hardly surmise how soon the day passed, enjoying with fellow farmhands, joking and entertaining one another. Padma’s husband occasionally walked into the field, carrying afternoon snacks. On seeing her talk with others, he used to glance at her with squinted eyes, though he never made any remark. One day, her sister-in-law reported Padma’s mother-in-law about Padma enjoying with other farmhands in the field. At home in the evening, the old woman showed a lot of anger. For a while, she didn’t even let Padma hold her feet for messaging with oil. “Beware, lest you should become a nymphet! Be mindful of the prestige—both ours and your parents’. If I hear of you doing such nonsense again…” she said, and stretched her feet on Padma’s lap for massaging. Padma suddenly remembered her parents’ home. “Had I been there, no one would inquire about such a trivial thing. Wait until Baisakh comes…”

Days do not wait for the humans, no matter how they are. Soon, the year gave way to Baiskash—the month Padma would be allowed to visit her parents. She started envisioning many a thing: ‘I will be at my parents’ home soon. Young brothers and sisters will see me from afar and come shouting, ‘There comes sister Padma! Sister Padma comes home!’ I shall go smiling and bow down, first to greet my parents and then my brother. My brother will say, ‘When I came to take you home last time, the old man didn’t allow. I felt quite bitter on the way home.’ And I will say, ‘Oh, he is very reluctant about sending me away. Says, the old woman has backache, and she won’t even get water if I am away. That’s a mere pretext to hold me back.’ I will then take my little brothers and sisters on my lap and give them sweets.’

With those going to the market, she ordered sweets and tika for her forehead to wear during her visit to her parents’ home. But the old man didn’t even make a mention of sending her. The month of Baisakh slipped away, day by day, but no one made a mention of Padma’s visit to her parents’. Gradually, she drew the conclusion that they were not sending her. Once again, she turned grim. But what could she do? She had no option save counting the days. What would be the next occasion? Teej? Oh, that was four months away.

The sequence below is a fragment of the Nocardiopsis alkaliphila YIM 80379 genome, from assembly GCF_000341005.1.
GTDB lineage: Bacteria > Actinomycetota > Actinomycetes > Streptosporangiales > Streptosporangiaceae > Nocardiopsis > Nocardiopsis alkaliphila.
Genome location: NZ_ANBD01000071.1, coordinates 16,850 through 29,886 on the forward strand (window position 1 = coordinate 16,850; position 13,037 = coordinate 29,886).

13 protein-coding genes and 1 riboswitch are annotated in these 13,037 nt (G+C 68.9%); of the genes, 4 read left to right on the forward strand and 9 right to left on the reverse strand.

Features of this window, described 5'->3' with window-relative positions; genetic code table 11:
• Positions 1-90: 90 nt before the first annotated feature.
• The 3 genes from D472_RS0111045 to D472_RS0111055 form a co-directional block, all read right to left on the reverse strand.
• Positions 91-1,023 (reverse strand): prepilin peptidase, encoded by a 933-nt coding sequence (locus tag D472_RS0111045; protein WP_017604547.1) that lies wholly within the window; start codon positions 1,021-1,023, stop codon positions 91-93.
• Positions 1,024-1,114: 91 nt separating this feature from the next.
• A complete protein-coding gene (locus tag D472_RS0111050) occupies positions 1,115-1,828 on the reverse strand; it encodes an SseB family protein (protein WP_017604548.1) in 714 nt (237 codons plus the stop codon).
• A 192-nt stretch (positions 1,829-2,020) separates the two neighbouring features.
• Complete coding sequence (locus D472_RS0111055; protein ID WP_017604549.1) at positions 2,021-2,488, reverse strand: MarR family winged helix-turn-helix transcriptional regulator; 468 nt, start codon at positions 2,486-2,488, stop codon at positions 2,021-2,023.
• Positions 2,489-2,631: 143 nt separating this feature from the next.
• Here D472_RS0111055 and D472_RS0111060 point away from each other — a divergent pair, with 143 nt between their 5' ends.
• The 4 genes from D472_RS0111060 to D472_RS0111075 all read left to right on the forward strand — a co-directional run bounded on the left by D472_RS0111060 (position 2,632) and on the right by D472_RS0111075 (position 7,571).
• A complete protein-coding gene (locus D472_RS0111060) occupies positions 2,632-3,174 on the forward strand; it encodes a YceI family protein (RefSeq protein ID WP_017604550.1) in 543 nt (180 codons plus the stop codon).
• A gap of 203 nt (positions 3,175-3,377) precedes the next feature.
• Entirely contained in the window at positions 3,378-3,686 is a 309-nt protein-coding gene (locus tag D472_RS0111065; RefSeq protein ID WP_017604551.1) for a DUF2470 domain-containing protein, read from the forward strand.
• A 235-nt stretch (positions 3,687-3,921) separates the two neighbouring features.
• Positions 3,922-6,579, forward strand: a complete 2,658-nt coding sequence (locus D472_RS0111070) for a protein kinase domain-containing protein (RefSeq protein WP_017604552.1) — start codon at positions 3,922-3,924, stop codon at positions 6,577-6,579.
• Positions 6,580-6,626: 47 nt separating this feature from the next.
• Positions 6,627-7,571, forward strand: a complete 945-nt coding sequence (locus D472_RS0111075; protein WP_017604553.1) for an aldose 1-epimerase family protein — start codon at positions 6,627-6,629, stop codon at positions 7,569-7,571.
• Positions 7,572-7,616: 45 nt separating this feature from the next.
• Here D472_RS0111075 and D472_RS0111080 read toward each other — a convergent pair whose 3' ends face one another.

There were merely five more days for the festival of Teej to arrive. Padma was convinced that she would be surely sent, because every married woman had the freedom to visit her parents during Teej festival. She had seen her sisters coming home during Teej, though they never came in between. She started waiting for her brother to come to take her away. After finishing the kitchen chores one evening, she was preparing to massage her mother-in-law’s feet. The old woman said, “I heard, everyone is fine at your parents’ home. A letter has arrived today. It says, ‘Padma’s brother has fever; he won’t be able to come to take Padma this time. Please let her come on her own.’ But you know, two days after Teej, your father-in-law’s annual shraddha2 of his dead father falls. This means, you won’t be able to visit your parents this time. It’s unwise for us to send you away, when there is a shraddha at home. I think, your father-in-law just sent them a reply, saying, “I can’t send her home this time, because the shraddha I have to perform coincides with the time. I shall send both Padma and her husband for four or five days during Dashain.” Padma said, albeit with some fear, “I can go early and return before time.” The old woman said, “Oh no! Does anyone return before time from her parents’? Once you are there, they won’t send you back before Panchami Puja 3 . There are not many days left for Dashain now. We shall send both of you.” Padma didn’t speak anymore. She covered her face with her shawl and shed silent tears.